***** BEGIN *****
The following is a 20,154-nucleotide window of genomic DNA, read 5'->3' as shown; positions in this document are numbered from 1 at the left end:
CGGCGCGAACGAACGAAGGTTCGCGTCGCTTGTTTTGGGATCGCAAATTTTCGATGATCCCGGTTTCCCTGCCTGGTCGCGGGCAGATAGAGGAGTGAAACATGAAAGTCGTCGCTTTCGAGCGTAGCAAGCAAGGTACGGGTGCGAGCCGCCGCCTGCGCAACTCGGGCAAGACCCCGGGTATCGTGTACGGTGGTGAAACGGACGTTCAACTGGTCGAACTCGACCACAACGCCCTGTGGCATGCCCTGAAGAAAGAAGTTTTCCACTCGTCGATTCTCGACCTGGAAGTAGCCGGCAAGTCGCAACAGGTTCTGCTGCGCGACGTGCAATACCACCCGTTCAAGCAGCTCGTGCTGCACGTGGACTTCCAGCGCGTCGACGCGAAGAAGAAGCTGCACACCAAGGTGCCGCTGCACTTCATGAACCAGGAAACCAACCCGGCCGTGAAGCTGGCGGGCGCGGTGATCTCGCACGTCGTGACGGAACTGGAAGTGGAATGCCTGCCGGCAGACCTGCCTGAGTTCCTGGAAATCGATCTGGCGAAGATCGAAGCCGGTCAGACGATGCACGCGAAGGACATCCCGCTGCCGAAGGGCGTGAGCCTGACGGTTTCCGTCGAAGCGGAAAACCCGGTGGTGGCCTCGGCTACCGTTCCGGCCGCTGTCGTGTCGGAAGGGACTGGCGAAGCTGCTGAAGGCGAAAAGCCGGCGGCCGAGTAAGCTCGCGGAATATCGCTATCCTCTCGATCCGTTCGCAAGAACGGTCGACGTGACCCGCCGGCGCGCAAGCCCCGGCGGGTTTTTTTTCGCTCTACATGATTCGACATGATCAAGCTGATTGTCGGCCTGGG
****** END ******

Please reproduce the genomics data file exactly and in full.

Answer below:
The following is a 20,154-nucleotide window of genomic DNA, read 5'->3' as shown; positions in this document are numbered from 1 at the left end:
CGGCGCGAACGAACGAAGGTTCGCGTCGCTTGTTTTGGGATCGCAAATTTTCGATGATCCCGGTTTCCCTGCCTGGTCGCGGGCAGATAGAGGAGTGAAACATGAAAGTCGTCGCTTTCGAGCGTAGCAAGCAAGGTACGGGTGCGAGCCGCCGCCTGCGCAACTCGGGCAAGACCCCGGGTATCGTGTACGGTGGTGAAACGGACGTTCAACTGGTCGAACTCGACCACAACGCCCTGTGGCATGCCCTGAAGAAAGAAGTTTTCCACTCGTCGATTCTCGACCTGGAAGTAGCCGGCAAGTCGCAACAGGTTCTGCTGCGCGACGTGCAATACCACCCGTTCAAGCAGCTCGTGCTGCACGTGGACTTCCAGCGCGTCGACGCGAAGAAGAAGCTGCACACCAAGGTGCCGCTGCACTTCATGAACCAGGAAACCAACCCGGCCGTGAAGCTGGCGGGCGCGGTGATCTCGCACGTCGTGACGGAACTGGAAGTGGAATGCCTGCCGGCAGACCTGCCTGAGTTCCTGGAAATCGATCTGGCGAAGATCGAAGCCGGTCAGACGATGCACGCGAAGGACATCCCGCTGCCGAAGGGCGTGAGCCTGACGGTTTCCGTCGAAGCGGAAAACCCGGTGGTGGCCTCGGCTACCGTTCCGGCCGCTGTCGTGTCGGAAGGGACTGGCGAAGCTGCTGAAGGCGAAAAGCCGGCGGCCGAGTAAGCTCGCGGAATATCGCTATCCTCTCGATCCGTTCGCAAGAACGGTCGACGTGACCCGCCGGCGCGCAAGCCCCGGCGGGTTTTTTTTCGCTCTACATGATTCGACATGATCAAGCTGATTGTCGGCCTGGG